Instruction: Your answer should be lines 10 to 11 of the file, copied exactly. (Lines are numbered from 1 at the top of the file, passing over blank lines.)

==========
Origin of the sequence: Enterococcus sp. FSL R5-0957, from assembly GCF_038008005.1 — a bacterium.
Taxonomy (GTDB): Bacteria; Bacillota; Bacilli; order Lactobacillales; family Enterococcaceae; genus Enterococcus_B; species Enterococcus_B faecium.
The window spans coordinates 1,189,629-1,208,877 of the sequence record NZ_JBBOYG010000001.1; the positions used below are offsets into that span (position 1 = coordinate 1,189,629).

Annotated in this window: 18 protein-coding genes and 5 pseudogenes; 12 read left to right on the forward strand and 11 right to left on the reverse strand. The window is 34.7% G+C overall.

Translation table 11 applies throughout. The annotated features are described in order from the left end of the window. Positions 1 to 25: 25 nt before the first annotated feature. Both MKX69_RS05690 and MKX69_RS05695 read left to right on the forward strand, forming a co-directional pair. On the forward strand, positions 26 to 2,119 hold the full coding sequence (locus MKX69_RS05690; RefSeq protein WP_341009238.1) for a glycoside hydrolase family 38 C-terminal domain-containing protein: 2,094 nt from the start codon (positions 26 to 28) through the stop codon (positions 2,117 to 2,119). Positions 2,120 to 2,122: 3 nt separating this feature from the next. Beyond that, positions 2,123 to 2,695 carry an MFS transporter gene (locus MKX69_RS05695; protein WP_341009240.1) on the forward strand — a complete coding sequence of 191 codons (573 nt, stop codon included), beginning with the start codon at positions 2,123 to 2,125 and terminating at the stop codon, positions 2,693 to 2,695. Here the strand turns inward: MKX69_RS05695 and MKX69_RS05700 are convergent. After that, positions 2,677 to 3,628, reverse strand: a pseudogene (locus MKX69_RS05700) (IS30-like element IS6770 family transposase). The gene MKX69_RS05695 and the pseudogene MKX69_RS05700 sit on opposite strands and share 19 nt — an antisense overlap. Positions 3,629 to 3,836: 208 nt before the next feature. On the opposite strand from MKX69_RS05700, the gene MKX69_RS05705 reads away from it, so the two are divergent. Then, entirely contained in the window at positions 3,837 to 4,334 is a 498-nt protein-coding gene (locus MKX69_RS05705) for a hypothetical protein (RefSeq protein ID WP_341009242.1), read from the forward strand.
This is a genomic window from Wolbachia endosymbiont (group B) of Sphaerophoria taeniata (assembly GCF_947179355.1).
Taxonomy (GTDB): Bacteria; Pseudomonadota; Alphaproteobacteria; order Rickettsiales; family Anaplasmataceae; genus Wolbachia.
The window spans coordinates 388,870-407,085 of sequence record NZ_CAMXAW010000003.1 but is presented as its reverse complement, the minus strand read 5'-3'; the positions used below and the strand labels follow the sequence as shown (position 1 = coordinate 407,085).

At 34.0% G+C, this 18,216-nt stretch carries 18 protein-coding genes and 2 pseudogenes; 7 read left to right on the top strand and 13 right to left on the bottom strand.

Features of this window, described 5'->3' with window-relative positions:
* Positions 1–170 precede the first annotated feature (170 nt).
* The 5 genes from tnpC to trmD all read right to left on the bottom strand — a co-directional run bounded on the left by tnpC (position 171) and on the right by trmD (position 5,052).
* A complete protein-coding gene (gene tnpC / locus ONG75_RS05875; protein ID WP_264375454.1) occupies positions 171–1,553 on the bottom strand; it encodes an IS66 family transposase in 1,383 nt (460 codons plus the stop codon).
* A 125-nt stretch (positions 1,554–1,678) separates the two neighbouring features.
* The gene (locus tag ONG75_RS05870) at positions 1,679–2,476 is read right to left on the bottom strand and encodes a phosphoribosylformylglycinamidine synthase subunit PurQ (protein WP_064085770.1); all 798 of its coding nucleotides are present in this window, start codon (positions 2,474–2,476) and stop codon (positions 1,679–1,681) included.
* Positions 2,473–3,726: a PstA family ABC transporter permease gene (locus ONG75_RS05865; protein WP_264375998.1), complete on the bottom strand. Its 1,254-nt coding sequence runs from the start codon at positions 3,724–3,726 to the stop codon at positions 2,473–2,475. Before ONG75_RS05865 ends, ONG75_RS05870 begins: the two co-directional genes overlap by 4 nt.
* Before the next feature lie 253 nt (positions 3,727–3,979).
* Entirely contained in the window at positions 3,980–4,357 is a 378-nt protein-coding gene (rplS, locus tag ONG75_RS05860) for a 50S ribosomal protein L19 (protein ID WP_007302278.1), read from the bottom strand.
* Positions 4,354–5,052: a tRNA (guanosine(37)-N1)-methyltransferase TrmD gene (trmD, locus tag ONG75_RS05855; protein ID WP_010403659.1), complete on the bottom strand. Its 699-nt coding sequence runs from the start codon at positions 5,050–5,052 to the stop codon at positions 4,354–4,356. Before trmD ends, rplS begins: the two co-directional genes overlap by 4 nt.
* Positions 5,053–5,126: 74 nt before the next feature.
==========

Features of this window, described 5'->3' with window-relative positions:
* Positions 1–170 precede the first annotated feature (170 nt).